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dc.contributor.authorDEHOUSSE, Renaud
dc.date.accessioned2011-04-20T14:03:16Z
dc.date.available2011-04-20T14:03:16Z
dc.date.issued1998
dc.identifier.citationCommon market law review, 1998, Vol. 35, No. 3, pp. 595-627
dc.identifier.issn0165-0750
dc.identifier.urihttp://hdl.handle.net/1814/16726
dc.description.abstractTo write about the institutional provisions of the Treaty of Amsterdam is something of a paradox. Although the European Council, meeting in Corfu in June 1995, had indicated that the upcoming intergovernmental conference (IGC) would have as one of its main tasks the consideration of a series of measures “necessary to facilitate the work of the institutions and guaranteee their effective operation in the perspective of enlargement”, the IGC has notoriously failed to agree on the most important issues, such as the composition of the Commission or the weighting of Member States’ votes in the Council of Ministers. At the same time, it is well known that large-scale international negotiations are far from representing an inspired exercise in constitutionmaking: the need to reach consensus among all participants naturally results in piecemeal compromises which often crystallize around the lowest common denominator. The Single European Act, with its heavy emphasis on the completion of the internal market, nonetheless contained a large number of quid pro quos.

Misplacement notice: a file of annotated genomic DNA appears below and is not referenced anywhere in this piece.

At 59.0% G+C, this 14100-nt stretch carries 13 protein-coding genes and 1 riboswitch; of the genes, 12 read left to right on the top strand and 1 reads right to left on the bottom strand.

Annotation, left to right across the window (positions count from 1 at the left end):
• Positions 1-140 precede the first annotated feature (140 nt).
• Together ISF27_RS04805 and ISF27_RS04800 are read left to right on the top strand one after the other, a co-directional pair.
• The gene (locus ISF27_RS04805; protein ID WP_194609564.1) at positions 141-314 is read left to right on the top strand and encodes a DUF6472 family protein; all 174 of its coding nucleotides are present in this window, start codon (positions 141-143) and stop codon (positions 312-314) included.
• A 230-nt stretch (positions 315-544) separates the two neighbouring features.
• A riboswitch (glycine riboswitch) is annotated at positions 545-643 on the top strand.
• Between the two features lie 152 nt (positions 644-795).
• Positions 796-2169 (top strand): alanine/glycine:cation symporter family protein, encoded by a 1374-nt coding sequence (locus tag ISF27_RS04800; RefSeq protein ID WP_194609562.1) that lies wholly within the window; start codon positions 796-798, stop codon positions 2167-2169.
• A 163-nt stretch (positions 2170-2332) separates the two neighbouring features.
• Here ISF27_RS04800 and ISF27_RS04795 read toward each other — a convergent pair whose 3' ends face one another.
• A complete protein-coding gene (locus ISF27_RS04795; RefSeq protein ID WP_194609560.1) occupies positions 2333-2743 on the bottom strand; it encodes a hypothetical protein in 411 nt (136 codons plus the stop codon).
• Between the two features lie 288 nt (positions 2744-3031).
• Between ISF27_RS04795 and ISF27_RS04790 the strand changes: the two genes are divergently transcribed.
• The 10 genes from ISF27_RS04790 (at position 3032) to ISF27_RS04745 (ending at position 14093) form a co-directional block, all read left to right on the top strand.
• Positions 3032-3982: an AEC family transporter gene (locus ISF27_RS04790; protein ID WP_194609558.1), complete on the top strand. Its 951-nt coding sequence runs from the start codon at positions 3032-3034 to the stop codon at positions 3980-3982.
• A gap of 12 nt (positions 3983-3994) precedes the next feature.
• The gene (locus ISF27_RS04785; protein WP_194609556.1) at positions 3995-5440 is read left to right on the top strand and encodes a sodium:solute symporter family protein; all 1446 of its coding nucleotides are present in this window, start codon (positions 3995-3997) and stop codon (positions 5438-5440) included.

dc.format.mimetypeapplication/pdf
dc.rightsinfo:eu-repo/semantics/openAccess
dc.titleEuropean institutional architecture after Amsterdam : parliamentary system or regulatory structure?
dc.typeArticle
dc.identifier.volume35
dc.identifier.startpage595
dc.identifier.endpage627
eui.subscribe.skiptrue
dc.identifier.issue3


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